The triceps are a major muscle of the upper arm in the human body. The triceps run along the humerus (the main bone of the upper arm) between the shoulder and the elbow. Along with the biceps, it allows for extension and retraction of the forearm. When the triceps are tensed, the forearm extends and the elbow straightens; if the triceps are relaxed and the biceps tensed, the forearm retracts and the elbow bends. The triceps also serve to stabilise the shoulder joint at the top of the humerus; this is a key role as the shoulder is a relatively unstable joint. The bottom of the triceps are also involved in retracting the capsule of the elbow joint when the forearm extends, thereby allowing the elbow joint to be straightened successfully. The muscle is supplied with oxygen and nutrients by branches of the deep brachial artery. It is also enervated by four branches of the radial nerve. Both the artery and the nerve continue into the lower forearm beyond the triceps.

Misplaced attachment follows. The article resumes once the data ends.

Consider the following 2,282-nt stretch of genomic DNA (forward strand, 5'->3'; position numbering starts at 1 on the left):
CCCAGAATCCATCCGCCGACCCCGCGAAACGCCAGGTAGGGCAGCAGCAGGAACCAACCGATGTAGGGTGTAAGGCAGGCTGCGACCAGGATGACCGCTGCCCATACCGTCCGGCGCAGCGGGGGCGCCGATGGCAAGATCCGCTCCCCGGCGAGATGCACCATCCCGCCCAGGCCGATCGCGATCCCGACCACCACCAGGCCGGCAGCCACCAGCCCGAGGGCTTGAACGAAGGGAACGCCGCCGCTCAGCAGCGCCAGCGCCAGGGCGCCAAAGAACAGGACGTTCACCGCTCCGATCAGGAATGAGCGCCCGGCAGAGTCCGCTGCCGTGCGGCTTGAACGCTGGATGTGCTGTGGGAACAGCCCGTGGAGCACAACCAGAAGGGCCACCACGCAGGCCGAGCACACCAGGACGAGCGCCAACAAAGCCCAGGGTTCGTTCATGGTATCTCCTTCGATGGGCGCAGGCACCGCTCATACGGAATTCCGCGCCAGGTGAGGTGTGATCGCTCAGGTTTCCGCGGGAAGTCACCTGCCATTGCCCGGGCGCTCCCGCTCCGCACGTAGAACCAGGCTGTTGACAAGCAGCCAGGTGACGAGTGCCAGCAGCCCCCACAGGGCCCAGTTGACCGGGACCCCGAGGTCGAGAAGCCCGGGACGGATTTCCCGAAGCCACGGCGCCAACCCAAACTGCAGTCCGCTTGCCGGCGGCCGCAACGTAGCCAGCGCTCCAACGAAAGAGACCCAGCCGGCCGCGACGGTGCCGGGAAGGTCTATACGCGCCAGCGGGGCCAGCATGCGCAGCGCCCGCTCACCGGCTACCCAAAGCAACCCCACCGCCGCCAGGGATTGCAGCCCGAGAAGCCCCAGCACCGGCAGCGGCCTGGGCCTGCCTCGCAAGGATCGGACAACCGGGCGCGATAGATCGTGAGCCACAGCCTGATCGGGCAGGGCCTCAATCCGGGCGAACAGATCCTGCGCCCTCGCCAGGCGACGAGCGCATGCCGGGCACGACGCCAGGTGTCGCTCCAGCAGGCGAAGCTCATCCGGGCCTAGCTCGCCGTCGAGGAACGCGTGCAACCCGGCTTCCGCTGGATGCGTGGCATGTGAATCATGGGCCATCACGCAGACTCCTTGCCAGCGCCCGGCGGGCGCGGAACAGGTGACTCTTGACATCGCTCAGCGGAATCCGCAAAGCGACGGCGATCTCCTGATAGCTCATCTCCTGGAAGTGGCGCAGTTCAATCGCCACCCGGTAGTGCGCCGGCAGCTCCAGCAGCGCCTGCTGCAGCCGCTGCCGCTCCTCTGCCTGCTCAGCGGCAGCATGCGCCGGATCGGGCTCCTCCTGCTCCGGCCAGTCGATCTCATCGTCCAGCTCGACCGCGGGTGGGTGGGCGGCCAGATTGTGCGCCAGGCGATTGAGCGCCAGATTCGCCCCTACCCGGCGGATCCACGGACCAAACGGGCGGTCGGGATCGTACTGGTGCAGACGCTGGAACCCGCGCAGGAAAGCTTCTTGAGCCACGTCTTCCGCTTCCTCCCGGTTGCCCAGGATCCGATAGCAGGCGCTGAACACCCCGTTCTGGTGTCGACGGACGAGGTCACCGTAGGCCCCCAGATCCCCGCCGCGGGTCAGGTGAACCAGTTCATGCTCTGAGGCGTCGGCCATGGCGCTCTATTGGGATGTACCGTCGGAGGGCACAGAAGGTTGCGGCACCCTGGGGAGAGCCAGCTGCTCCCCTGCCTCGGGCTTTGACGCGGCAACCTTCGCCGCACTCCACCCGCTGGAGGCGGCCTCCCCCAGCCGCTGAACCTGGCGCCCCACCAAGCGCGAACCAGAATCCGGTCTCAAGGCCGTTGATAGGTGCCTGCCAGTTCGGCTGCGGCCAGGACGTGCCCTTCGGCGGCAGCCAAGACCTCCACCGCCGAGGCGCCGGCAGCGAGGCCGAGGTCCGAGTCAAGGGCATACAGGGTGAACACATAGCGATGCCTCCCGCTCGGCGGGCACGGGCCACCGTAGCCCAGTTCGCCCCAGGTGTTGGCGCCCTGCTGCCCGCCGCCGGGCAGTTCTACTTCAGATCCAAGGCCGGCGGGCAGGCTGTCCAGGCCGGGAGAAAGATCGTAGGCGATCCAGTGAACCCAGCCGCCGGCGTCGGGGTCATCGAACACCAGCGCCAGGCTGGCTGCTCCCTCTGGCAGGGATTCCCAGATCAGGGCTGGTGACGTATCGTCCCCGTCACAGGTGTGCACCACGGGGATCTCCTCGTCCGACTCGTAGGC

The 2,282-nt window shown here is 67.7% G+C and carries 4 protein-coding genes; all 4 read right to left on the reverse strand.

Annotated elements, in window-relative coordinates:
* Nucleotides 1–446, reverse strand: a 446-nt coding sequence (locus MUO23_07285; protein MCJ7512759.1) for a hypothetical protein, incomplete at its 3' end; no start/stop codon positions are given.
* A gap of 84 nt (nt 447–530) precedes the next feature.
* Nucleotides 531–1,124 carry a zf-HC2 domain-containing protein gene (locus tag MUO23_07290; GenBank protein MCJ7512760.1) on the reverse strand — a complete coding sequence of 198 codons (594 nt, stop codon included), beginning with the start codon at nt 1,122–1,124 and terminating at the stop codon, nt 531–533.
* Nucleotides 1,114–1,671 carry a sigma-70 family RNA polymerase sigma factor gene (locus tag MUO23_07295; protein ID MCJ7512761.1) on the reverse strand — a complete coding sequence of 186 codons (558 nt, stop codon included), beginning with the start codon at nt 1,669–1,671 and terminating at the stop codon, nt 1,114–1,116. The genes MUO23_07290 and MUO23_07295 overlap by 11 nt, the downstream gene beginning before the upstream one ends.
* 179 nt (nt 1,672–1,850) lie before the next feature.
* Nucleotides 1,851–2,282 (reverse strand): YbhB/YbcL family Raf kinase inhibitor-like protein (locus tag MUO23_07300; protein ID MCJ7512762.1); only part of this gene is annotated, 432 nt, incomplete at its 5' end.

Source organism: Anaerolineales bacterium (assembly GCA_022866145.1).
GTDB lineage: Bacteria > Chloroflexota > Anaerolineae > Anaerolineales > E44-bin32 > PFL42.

Written and medically reviewed by the Healthline Editorial Team
In Depth: Triceps brachii